The US Attorney’s Office for the Southern District of New York, led by Damian Williams, spent several months working on a sweeping examination of crypto currency platforms with US and offshore arms and had started poking into FTX’s massive exchange operations, according to people familiar with the investigation.
The focus was on compliance with the Bank Secrecy Act, the people said. Authorities have used the law, requiring financial institutions take steps to prevent money laundering and terrorism financing, to go after crypto platforms that allegedly falsely claimed that they don’t serve US customers. Bahamas-based FTX operated one of the world’s largest international crypto exchanges, as well as a separate and much more limited venue called FTX US that said it complies with the act.
It’s unclear whether prosecutors in Manhattan reached any conclusion in their probe before FTX -- valued at nearly $32 billion in a January financing -- collapsed, sending the crypto market into a dive and raising questions about the accuracy of its pledges to safeguard customer assets. That put the federal investigation into a new trajectory, the people said.
Representatives for the US attorney’s office and FTX declined to comment.
The months-long sweep shows FTX’s sprawling operations were raising questions even before billions of dollars in financial ties between the exchange operator and Bankman-Fried’s Alameda Research Ltd. investment arm alarmed investors and led his empire to unravel.
Prosecutors and regulators including the Securities and Exchange Commission and Commodity Futures Trading Commission are now seeking help from new FTX Chief Executive Officer John J. Ray III, who took over as part of its bankruptcy proceeding and is navigating what he described as “a complete absence of trustworthy financial information.”
Last week, Ray told the bankruptcy court in a filing that his team had found loans of more than $1 billion made by Alameda to Bankman-Fried and other executives. The filing also alleged software was used to conceal the use of customer funds. Whether any such conduct broke laws will be left to prosecutors. So far, they haven’t accused anyone of wrongdoing.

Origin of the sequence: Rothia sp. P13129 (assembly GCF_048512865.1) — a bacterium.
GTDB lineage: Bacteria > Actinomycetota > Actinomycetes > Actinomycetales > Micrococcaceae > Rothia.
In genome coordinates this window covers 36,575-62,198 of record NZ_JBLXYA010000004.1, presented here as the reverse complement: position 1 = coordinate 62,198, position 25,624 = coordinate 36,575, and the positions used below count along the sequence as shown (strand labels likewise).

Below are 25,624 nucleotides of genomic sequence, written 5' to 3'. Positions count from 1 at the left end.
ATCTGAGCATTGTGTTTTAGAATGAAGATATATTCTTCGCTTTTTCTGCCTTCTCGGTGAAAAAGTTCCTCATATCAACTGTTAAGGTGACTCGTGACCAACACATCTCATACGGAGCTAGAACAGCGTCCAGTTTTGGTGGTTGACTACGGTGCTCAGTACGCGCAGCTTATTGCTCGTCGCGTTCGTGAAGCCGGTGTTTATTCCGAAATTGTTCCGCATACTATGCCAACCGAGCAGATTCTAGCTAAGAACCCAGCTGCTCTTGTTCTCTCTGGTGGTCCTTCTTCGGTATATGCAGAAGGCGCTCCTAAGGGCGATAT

Long known for its prowess in tackling complex financial crimes, the US attorney’s office in Manhattan has handled the lion’s share of the government’s crypto cases since digital assets came into vogue a decade ago. That includes a half-dozen in the year through October, roughly double the number brought by other Justice Department offices in that period, an analysis of federal dockets shows.
The office benefits from longstanding working relationships between its prosecutors and FBI and SEC investigators, as well as its location in the nation’s largest financial hub. Funds passing through Wall Street, or an email exchange with one of the city’s many firms, can help give prosecutors there an edge in claiming jurisdiction.
Many securities laws were enacted in the 1930s, long before digital currencies came along, forcing investigators to structure their cases with special care, said Samson Enzer, a former prosecutor in SDNY’s Securities and Commodities Fraud Task Force. He worked on the first prosecution tied to an initial coin offering when prosecutors were just starting to question whether securities laws applied to the asset class.
“We had to think a lot of these issues through, and you’re going up against well-resourced defendants,” he said. “You have to consider what arguments they might make. How do we persuade a court?”
Federal investigators have used a variety of laws to go after crypto platforms.
Southern District prosecutors invoked the Bank Secrecy Act in 2020 against senior employees at the Seychelles-based crypto platform BitMEX, which allegedly allowed more than $209 million of transactions with known dark-net markets. BitMEX argued it didn’t need anti-money laundering or know-your-customer policies in part because it didn’t have US customers and wasn’t registered in the US. But clients circumvented the platform’s attempts to block IP addresses in the US, according to a government sentencing memo filed in federal court.
The loss of customer funds at FTX means authorities will examine whether the exchange misled clients about how their assets would be held, former prosecutors said. To prove wire fraud, investigators would have to show someone at FTX did so for gain using a wire, such as a phone call, email or text.
The FTX bankruptcy case will aid prosecutors in figuring out what documents exist to subpoena. Investigators will also seek communications between employees, whether that’s via email, Slack, Signal or WhatsApp, as well as testimony from witnesses, said Anand Sithian, a former federal prosecutor now at Crowell & Moring.
“What is going to be hard when you issue a subpoena to financial institutions it can take 30, 60, 90, days to process,” Sithian said. “Here if you send a subpoena, I don’t know that the company, FTX, would have that ready. They might need to recreate that.”